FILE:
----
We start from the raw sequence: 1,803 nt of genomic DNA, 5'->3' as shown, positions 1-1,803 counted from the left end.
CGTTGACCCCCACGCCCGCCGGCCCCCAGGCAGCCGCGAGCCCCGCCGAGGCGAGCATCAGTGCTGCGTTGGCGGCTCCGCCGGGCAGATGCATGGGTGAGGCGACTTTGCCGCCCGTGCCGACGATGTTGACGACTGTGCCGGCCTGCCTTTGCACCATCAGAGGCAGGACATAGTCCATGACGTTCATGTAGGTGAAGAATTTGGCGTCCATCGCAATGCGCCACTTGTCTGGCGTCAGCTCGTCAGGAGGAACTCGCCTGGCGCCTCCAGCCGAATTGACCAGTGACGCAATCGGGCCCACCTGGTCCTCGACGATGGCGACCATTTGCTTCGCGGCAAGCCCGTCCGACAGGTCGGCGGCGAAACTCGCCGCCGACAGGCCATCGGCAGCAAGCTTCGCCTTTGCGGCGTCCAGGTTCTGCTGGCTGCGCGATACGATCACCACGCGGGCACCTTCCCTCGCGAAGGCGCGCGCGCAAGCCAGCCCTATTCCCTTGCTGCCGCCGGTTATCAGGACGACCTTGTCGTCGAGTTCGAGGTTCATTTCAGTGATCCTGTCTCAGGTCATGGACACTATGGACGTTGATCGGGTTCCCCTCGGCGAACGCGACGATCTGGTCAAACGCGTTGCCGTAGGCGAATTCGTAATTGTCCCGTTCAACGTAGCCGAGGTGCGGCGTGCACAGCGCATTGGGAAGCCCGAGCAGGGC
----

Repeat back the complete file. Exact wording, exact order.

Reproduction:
We start from the raw sequence: 1,803 nt of genomic DNA, 5'->3' as shown, positions 1-1,803 counted from the left end.
CGTTGACCCCCACGCCCGCCGGCCCCCAGGCAGCCGCGAGCCCCGCCGAGGCGAGCATCAGTGCTGCGTTGGCGGCTCCGCCGGGCAGATGCATGGGTGAGGCGACTTTGCCGCCCGTGCCGACGATGTTGACGACTGTGCCGGCCTGCCTTTGCACCATCAGAGGCAGGACATAGTCCATGACGTTCATGTAGGTGAAGAATTTGGCGTCCATCGCAATGCGCCACTTGTCTGGCGTCAGCTCGTCAGGAGGAACTCGCCTGGCGCCTCCAGCCGAATTGACCAGTGACGCAATCGGGCCCACCTGGTCCTCGACGATGGCGACCATTTGCTTCGCGGCAAGCCCGTCCGACAGGTCGGCGGCGAAACTCGCCGCCGACAGGCCATCGGCAGCAAGCTTCGCCTTTGCGGCGTCCAGGTTCTGCTGGCTGCGCGATACGATCACCACGCGGGCACCTTCCCTCGCGAAGGCGCGCGCGCAAGCCAGCCCTATTCCCTTGCTGCCGCCGGTTATCAGGACGACCTTGTCGTCGAGTTCGAGGTTCATTTCAGTGATCCTGTCTCAGGTCATGGACACTATGGACGTTGATCGGGTTCCCCTCGGCGAACGCGACGATCTGGTCAAACGCGTTGCCGTAGGCGAATTCGTAATTGTCCCGTTCAACGTAGCCGAGGTGCGGCGTGCACAGCGCATTGGGAAGCCCGAGCAGGGC